Over the past three decades, hundreds of experiments, many carried out on a massive scale, have sought to prove that intelligence can be substantially raised. In a few studies, subjects were given intensive training over a period of several years. No other field of psychological or educational research has commanded such vast funds nor marshalled such concerted efforts on such a grand scale. The truly remarkable finding is not the few points gain in IQ or scholastic achievement occasionally reported, but the fact that gains are so seldom found, and, when they are found, that they are so very small. The theoretical implication of this finding is that the behaviorist view of intelligence as synonymous with learning (or the products of learning) is seriously in error. Predictions based on this view have repeatedly failed to materialize under the prescribed conditions.
When gains in test performance have occurred as a result of educational treatments, they have displayed one or more of the following characteristics: (1) they have been small, rarely more than five or ten IQ points; (2) they have been of short duration, fading out within a year or so after the training has been completed; (3) they have been restricted to tasks or tests which closely resemble the actual training procedures themselves, and have failed to generalize to a broader range of mental tests.
Although I have scoured the research literature, I have yet to find a bona fide empirical demonstration that any psychological or educational techniques have succeeded in significantly raising children intelligence. Scores on one particular test or another, or achievement in particular scholastic subjects, may have been raised, usually only temporarily. But these gains are not reflected across a wide variety of tests or school subjects, as would be the case if it were g itself (the general intelligence factor) that had been improved. This conclusion is reinforced by evidence reported in a recent book which summarizes much of the best research and thinking in this field (Detterman and Sternberg, 1982).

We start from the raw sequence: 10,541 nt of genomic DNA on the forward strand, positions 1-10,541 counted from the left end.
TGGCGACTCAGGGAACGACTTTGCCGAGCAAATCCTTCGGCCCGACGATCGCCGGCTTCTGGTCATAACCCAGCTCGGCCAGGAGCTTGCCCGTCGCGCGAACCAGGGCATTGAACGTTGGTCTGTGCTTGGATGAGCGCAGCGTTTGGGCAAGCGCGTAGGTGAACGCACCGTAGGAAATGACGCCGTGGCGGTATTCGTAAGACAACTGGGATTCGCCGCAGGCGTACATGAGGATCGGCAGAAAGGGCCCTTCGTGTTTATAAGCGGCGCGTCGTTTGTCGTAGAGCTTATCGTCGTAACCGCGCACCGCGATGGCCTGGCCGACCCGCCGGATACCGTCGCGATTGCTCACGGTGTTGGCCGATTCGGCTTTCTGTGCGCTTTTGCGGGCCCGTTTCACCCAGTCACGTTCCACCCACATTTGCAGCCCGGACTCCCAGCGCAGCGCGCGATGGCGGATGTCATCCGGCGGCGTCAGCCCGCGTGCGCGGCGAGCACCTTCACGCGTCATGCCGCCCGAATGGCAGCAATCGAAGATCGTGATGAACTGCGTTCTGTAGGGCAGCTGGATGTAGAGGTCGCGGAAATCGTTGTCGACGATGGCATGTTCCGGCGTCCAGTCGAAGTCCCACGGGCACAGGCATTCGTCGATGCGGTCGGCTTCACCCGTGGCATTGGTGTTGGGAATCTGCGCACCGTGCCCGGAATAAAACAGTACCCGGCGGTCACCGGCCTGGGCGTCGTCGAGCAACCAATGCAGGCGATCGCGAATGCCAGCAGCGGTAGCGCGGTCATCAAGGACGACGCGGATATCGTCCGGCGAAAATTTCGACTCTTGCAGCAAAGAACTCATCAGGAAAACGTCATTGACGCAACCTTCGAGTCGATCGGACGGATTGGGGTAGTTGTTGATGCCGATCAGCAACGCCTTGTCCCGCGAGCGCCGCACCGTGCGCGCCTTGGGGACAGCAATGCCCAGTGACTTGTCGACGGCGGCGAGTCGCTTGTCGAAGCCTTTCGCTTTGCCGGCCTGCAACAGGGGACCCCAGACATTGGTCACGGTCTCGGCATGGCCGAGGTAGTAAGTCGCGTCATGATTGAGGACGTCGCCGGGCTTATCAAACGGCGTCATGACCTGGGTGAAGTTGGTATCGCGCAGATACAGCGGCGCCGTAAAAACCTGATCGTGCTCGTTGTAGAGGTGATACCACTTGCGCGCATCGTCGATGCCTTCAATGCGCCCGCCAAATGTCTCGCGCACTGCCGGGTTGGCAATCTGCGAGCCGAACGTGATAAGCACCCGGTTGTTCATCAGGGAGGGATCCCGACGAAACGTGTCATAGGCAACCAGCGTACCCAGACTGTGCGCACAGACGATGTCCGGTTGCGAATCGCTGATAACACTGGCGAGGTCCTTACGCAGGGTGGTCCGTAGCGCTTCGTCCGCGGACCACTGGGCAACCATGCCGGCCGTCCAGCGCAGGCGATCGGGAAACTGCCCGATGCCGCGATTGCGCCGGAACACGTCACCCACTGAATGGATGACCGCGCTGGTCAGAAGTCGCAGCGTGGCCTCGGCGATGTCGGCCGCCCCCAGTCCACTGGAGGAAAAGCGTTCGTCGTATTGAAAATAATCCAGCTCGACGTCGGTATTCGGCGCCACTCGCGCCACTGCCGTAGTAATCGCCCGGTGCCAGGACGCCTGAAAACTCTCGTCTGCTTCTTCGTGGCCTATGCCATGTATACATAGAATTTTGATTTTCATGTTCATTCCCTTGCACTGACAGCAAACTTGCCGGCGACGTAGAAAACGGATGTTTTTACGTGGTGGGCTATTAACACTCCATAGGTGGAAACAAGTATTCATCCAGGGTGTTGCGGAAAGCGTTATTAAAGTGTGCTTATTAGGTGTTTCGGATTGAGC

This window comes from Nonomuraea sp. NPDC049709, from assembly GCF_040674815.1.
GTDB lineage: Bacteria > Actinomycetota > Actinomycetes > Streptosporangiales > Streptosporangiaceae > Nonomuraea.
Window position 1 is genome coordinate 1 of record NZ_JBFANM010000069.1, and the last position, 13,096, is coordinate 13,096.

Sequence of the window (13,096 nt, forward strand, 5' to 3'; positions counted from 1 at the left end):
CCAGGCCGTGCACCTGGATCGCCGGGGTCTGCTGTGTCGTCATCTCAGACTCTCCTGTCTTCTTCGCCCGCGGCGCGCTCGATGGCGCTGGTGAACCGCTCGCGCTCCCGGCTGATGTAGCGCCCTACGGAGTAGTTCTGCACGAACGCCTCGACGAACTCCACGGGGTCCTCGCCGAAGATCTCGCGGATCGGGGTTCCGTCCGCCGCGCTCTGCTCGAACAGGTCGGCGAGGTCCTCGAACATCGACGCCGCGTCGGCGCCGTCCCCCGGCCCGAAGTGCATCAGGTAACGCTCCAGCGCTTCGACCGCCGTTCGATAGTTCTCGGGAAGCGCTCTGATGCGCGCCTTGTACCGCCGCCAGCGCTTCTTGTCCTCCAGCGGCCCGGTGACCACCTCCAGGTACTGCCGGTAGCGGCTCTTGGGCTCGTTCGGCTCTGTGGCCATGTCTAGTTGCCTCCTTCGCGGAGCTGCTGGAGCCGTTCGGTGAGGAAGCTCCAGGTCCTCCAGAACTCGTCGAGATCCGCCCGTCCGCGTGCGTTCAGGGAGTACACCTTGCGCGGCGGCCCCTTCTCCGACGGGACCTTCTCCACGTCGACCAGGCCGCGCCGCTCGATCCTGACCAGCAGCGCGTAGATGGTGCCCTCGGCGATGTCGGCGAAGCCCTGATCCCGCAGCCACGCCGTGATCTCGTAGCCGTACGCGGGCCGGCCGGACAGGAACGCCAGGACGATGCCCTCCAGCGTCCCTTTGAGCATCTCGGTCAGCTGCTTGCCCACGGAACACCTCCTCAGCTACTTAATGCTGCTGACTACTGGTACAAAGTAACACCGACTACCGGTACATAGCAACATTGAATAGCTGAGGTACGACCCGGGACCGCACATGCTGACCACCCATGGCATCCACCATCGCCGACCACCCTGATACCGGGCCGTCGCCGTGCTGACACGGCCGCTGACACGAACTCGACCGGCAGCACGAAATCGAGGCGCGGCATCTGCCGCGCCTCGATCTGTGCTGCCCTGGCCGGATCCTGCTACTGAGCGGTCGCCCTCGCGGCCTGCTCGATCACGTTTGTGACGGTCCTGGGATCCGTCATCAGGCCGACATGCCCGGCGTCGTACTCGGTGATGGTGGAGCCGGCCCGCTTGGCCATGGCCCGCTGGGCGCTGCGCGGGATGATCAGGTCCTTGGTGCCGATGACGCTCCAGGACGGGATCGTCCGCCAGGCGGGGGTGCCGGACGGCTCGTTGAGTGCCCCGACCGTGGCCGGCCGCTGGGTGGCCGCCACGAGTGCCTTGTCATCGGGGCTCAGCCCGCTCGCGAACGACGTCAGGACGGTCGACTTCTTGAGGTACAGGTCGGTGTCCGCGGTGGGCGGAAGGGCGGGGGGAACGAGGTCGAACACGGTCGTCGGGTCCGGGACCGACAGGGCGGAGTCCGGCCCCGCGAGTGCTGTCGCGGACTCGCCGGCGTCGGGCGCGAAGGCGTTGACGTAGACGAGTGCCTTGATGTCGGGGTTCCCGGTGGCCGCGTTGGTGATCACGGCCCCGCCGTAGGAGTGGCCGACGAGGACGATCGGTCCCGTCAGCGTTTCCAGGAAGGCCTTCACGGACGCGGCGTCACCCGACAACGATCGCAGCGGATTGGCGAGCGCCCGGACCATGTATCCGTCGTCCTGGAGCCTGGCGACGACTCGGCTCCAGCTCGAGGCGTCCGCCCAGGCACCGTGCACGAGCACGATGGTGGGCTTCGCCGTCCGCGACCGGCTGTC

The limited plasticity of intelligence can be more easily understood in terms of the newly ascending view of intelligence as comprising a small number of elementary information-processing capabilities which are closely dependent upon properties of the central nervous system. Learning itself is only one of many manifestations of these elemental processes involving stimulus encoding, discrimination, comparison, short-term memory capacity, speed of transfer of information from short- and long-term memory, and the like. The fact that ordinary IQ tests measure something more fundamental than acquired knowledge is demonstrated by the correlation of IQ with performance on laboratory tacks, such as reaction time, which have have virtually no intellectual content whatsoever, but which directly measure elemental information-processing capacities (Jensen, 1980, 1982a, 1982b). That these information-processing capabilities are closely linked to brain functions is shown by correlation of both IQ and reaction time measures with brain-wave measurements (termed average evoked potentials) (Hendrickson and Hendrickson, 1980; Jensen, Schafer, and Crinella, 1981).